Popular music, sometimes abbreviated the genre pop music, is music belonging to any of a number of musical styles that are (at least in their heyday) broadly popular. Broadly, any music that is a part of popular culture, including classical, folk, or other music that has entered popular culture. A narrower sense of the term, usually "pop music", covers mainstream music that does not fall into any more specialized style such as jazz or hip hop. In the broader sense, "popular music" means any sort of music intended for mass consumption and propagated over the radio and similar media. For the varieties of popular music in this sense, see the list below.
Frans Birrer (1985, p.104) gives four conceptions or definitions of "popular" music:
- Normative definitions. Popular music is an inferior type.
- Negative definitions. Popular music is music that is not something else (usually 'folk' or art' music).
- Sociological definitions. Popular music is associated with (produced for or by) a particular social group.
- Technologico-economic definitions. Popular music is disseminated by mass media and/or in a mass market.
All of which, according to Middleton (1990, p.4) "are interest-bound; none is satisfactory." According to Hall (1978, p.6-7), "The assumption...that you might know before you looked at cultural traditions in general what; at any particular time, was a part of the elite culture or of popular culture is untenable." Thus popular music must be comprehended in relation to the broader musical field (Middleton 1990, p.11).
Bennett (1980, p.153-218) distinguishes between 'primary' and 'secondary' popular culture, the first being mass product and the second being local re-production. Musical examples of the latter include disco and hip hop DJing, raggae dub techniques, cover bands, boombox use, and other public uses (Middleton 1990, p.86).
"While repetition is a feature of all music, of any sort, a high level of repetition may be a specific mark of 'the popular', enabling an inclusive rather than exclusive audience." (Middleton 1990, p.139)
Popular music as a business enterprise
A defining characteristic of popular music (in the broader sense) is that it is the product of the modern business enterprise, and is disseminated for the purpose of earning a profit. Executives and employees of popular music businesses try to select and cultivate the music that will have the greatest success with the public, and thus maximize the profits of their firm. In this respect, popular music differs from traditional folk music, which was created by ordinary people for their own enjoyment, and from classical music, which was originally created to serve the purposes of the Church or for the entertainment of the nobility. (Today classical music is often subsidized by governments and universities.)
Although the controlling forces of popular music are business enterprises, young people who aspire to become popular musicians are certainly not always driven by the profit motive. Rather, they often want to find an outlet for their sense of expression and creativity, or simply to have fun. Historically, the conflicting motives of business people and musicians has been a source of tension in the popular music industry.
Performance of popular music by amateurs
Many people play popular music together with their friends, often in garages and basements, on a casual amateur basis. This activity is one of the most widespread forms of participatory music-making in modern societies. As participatory music, "garage bands" are in a sense a resurrection of the old tradition of folk music, which in premodern times was composed and performed by ordinary people and transmitted exclusively by word of mouth. The difference between the old folk music and modern amateur performance of popular music is that the participants in the latter genre are well acquainted with the expert performances that they hear on recordings, and often try to emulate them.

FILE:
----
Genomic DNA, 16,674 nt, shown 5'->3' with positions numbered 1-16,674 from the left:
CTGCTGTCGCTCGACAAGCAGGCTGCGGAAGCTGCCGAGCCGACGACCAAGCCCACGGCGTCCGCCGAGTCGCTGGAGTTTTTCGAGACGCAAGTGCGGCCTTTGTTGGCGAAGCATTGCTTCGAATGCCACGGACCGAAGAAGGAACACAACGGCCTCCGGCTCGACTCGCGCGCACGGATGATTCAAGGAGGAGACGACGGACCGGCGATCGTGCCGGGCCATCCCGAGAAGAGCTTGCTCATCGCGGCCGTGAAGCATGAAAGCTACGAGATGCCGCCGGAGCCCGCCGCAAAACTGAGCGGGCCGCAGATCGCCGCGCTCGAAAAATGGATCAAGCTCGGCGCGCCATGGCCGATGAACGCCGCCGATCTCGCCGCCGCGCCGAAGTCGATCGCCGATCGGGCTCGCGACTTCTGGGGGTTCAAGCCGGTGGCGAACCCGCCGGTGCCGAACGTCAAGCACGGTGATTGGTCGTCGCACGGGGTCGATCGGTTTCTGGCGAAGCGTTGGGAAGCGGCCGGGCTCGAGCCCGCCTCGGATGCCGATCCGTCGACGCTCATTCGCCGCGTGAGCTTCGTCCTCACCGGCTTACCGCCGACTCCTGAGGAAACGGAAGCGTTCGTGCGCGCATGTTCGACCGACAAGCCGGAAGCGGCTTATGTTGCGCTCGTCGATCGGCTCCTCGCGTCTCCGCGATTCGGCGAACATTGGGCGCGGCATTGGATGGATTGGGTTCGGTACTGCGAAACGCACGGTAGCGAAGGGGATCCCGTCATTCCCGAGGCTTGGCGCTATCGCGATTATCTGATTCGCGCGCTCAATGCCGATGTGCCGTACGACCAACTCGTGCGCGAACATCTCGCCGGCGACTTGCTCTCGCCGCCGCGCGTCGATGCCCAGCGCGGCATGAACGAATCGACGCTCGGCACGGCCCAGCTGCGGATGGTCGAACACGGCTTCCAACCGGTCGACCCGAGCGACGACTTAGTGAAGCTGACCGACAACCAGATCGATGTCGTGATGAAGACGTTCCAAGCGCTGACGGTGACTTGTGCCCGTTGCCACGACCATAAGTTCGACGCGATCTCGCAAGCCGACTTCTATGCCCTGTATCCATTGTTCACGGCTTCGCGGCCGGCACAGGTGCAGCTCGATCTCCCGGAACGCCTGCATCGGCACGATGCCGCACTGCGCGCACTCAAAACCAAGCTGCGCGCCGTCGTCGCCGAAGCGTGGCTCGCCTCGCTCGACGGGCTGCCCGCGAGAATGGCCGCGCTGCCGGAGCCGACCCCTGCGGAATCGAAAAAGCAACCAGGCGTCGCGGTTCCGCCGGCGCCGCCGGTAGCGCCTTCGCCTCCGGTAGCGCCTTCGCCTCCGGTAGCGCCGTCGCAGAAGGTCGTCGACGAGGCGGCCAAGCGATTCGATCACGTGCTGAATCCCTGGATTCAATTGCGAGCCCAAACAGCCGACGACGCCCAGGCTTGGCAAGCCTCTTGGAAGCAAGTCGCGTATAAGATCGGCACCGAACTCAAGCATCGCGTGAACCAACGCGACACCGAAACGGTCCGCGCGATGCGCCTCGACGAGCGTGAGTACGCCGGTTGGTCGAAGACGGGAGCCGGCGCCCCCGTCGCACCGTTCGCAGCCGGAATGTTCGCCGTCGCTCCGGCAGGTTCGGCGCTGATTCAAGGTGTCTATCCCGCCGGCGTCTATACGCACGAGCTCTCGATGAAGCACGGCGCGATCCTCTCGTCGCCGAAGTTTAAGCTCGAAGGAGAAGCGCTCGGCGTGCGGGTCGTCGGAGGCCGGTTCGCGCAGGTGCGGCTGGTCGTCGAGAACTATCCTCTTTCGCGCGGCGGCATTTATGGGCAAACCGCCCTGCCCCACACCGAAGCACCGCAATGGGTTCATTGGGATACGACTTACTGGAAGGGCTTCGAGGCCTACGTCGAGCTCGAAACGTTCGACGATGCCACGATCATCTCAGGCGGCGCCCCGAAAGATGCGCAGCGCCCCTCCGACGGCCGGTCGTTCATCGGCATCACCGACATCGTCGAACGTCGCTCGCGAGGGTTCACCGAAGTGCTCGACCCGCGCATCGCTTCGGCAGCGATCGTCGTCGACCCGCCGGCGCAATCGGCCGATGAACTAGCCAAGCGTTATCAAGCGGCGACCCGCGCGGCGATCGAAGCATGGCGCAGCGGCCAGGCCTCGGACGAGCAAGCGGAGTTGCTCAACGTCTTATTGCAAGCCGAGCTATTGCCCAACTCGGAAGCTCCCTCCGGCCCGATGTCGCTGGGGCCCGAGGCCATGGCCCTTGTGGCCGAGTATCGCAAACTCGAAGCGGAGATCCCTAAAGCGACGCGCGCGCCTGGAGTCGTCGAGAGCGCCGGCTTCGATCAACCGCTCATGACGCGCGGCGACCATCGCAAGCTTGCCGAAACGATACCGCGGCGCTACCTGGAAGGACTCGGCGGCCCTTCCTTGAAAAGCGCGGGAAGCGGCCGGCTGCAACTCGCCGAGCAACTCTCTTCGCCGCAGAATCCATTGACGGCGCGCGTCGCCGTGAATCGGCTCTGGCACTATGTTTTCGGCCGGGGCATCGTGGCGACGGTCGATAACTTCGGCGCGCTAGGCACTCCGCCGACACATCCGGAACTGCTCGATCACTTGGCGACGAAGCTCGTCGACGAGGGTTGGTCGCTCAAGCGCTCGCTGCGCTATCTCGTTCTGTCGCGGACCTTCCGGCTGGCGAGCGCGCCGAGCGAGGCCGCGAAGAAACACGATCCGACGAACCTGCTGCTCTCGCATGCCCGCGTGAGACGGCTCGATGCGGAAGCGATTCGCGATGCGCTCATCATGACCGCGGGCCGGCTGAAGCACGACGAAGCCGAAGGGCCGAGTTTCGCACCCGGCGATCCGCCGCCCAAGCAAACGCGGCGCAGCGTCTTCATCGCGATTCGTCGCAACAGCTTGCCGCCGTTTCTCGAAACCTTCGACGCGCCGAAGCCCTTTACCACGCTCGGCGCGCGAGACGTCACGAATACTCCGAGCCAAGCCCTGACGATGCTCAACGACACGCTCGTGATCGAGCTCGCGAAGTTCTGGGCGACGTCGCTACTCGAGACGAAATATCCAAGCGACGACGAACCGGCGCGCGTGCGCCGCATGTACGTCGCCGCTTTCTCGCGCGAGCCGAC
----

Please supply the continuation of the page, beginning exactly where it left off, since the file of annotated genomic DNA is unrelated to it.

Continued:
The older folk music of a society often lives on in a popularized version, which is likewise performed by experts and commercially disseminated. Such updated versions of folk music often have heavy amateur participation.
A list of performers of popular music can be found at:
Popular music dates at least as far back as the mid 19th century. Below is a list of genres.
Different genres often appeal to different age groups. These often, but not always, are the people who were young when the music was new. Thus, for instance, Big band music continues to have a following, but it is probably a rather older group, on average, than the audience for rap. For a few of the genres listed below (for instance, Ragtime), the original target generation may have died out almost entirely.
Genres that are not popular music
Musical genres usually not considered popular music would include the following:
As noted earlier, these have a distinct character from popular music: either they are transmitted by word of mouth rather than in organized fashion (children's songs, authentic folk music) or else they are produced to fill the needs of a particular social institution (church, aristocracy, the military, or the state).
http://www.shadetunes.com for examples of current day genre favorites.
- Middleton, Richard (1990/2002). Studying Popular Music. Philadelphia: Open University Press. ISBN 0335152759.
- Bennett (1980).
- Birrer, Frans A. J. (1985). "Definitions and research orientation: do we need a definition of popular music?" in D. Horn, ed., Popular Music Perspectives, 2 (Gothenburge, Exeter, Ottawa and Reggio Emilia), p.99-105.
- Hall, S. (1978). "Popular culture, politics, and history", in Popular Culture Bulletin, 3, Open University duplicated paper.
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